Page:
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Title: Discrete Ligand Binding and Electron Transfer Properties of ba3-Cytochrome c Oxidase from Thermus thermophilus: Evolutionary Adaption to Low Oxygen and High Temperature Environments
Authors: Koutsoupakis, Constantinos 
Soulimane, Tewfik 
Varotsis, Constantinos 
Keywords: Electron Transport Complex IV;Heme;Heme a3
Category: Chemical Sciences
Field: Natural Sciences
Issue Date: 21-May-2019
Source: Accounts of Chemical Research, 2019, Volume 52, Issue 5, Pages 1380-1390
Journal: Accounts of Chemical Research 
Abstract: Cytochrome c oxidase (C cO) couples the oxidation of cytochrome c to the reduction of molecular oxygen to water and links these electron transfers to proton translocation. The redox-driven C cO conserves part of the released free energy generating a proton motive force that leads to the synthesis of the main biological energy source ATP. Cytochrome ba3 oxidase is a B-type oxidase from the extremely thermophilic eubacterium Thermus thermophilus with high O2 affinity, expressed under elevated temperatures and limited oxygen supply and possessing discrete structural, ligand binding, and electron transfer properties. The origin and the cause of the peculiar, as compared to other C cOs, thermodynamic and kinetic properties remain unknown. Fourier transform infrared (FTIR) and time-resolved step-scan FTIR (TRS2-FTIR) spectroscopies have been employed to investigate the origin of the binding and electron transfer properties of cytochrome ba3 oxidase in both the fully reduced (FR) and mixed valence (MV) forms. Several independent and not easily separated factors leading to increased thermostability and high O2 affinity have been determined. These include (i) the increased hydrophobicity of the active center, (ii) the existence of a ligand input channel, (iii) the high affinity of CuB for exogenous ligands, (iv) the optimized electron transfer (ET) pathways, (v) the effective proton-input channel and water-exit pathway as well the proton-loading/exit sites, (vi) the specifically engineered protein structure, and (vii) the subtle thermodynamic and kinetic regulation. We correlate the unique ligand binding and electron transfer properties of cytochrome ba3 oxidase with the existence of an adaption mechanism which is necessary for efficient function. These results suggest that a cascade of structural factors have been optimized by evolution, through protein architecture, to ensure the conversion of cytochrome ba3 oxidase into a high O2-affinity enzyme that functions effectively in its extreme native environment. The present results show that ba3-cytochrome c oxidase uses a unique structural pattern of energy conversion that has taken into account all the extreme environmental factors that affect the function of the enzyme and is assembled in such a way that its exclusive functions are secured. Based on the available data of CcOs, we propose possible factors including the rigidity and nonpolar hydrophobic interactions that contribute to the behavior observed in cytochrome ba3 oxidase.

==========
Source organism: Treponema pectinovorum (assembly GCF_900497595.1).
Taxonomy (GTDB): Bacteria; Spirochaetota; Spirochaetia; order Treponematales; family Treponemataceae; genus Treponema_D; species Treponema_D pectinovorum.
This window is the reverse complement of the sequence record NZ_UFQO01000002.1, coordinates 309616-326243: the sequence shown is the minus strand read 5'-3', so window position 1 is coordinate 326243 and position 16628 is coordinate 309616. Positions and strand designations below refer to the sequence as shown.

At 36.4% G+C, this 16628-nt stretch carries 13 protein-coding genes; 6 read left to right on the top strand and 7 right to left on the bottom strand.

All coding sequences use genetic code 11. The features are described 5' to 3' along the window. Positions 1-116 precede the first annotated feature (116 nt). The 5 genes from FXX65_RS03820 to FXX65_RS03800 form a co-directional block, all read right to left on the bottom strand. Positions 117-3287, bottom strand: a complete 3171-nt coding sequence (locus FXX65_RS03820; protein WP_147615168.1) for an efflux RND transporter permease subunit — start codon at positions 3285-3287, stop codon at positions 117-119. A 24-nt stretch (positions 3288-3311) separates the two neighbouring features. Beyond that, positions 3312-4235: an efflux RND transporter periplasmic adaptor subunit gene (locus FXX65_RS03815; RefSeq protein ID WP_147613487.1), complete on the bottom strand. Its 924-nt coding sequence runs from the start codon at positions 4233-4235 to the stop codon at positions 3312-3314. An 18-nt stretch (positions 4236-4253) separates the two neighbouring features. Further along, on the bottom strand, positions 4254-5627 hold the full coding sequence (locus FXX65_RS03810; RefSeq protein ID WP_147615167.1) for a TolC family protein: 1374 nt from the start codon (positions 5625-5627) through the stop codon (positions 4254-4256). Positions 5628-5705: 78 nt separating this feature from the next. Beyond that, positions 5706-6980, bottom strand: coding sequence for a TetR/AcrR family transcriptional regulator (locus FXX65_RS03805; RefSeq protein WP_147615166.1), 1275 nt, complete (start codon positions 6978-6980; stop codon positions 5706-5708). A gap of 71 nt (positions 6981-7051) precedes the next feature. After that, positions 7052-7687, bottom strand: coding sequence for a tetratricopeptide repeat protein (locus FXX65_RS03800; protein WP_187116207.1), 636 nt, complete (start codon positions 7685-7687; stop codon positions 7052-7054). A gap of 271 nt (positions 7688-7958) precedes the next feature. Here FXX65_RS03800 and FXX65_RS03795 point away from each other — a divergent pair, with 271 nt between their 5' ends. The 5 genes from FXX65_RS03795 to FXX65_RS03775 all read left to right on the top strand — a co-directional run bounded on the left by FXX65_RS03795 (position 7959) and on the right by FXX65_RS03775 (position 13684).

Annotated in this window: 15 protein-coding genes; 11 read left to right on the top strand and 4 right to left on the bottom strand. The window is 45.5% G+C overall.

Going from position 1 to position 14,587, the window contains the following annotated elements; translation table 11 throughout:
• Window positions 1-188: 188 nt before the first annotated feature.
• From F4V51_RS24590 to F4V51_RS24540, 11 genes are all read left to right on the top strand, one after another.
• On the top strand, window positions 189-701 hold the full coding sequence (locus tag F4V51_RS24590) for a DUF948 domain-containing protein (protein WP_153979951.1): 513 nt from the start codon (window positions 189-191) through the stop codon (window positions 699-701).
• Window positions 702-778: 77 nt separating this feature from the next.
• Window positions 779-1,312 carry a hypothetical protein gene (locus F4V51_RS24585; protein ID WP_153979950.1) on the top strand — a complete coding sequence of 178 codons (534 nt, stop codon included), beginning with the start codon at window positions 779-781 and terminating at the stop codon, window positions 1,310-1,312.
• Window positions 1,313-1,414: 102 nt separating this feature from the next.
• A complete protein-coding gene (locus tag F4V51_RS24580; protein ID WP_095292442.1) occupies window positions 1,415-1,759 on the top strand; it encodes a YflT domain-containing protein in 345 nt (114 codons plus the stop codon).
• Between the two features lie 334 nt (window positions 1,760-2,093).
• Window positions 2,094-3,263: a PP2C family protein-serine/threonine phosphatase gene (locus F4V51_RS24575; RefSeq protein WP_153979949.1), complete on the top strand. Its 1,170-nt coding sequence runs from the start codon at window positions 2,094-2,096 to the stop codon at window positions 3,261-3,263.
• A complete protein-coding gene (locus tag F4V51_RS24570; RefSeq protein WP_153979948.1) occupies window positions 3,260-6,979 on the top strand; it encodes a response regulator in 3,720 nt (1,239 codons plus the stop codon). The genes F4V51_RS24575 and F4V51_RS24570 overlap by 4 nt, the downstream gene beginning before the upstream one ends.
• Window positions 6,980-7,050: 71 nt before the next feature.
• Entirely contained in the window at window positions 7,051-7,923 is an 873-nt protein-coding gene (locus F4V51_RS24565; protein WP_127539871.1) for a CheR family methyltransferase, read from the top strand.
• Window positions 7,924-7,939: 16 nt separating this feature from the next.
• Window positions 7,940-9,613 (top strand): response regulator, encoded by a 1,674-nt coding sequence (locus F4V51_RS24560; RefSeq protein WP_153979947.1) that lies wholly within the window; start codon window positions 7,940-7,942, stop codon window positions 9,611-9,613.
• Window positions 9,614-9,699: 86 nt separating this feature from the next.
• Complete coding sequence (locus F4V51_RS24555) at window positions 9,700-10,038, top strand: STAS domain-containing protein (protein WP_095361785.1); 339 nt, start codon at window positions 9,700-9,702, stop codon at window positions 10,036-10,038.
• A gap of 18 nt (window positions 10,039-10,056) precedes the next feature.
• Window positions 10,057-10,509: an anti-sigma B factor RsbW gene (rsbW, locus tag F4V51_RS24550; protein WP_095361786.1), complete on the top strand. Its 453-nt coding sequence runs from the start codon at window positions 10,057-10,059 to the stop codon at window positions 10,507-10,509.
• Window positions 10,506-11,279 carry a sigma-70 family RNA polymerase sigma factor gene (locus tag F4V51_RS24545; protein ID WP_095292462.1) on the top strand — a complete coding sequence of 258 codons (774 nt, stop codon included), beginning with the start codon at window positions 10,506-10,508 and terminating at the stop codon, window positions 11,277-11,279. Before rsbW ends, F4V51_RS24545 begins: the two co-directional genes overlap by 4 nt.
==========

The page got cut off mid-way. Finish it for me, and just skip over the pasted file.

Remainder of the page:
ISSN: 1520-4898
DOI: 10.1021/acs.accounts.9b00052
Rights: © Copyright 2019 American Chemical Society.
Type: Article
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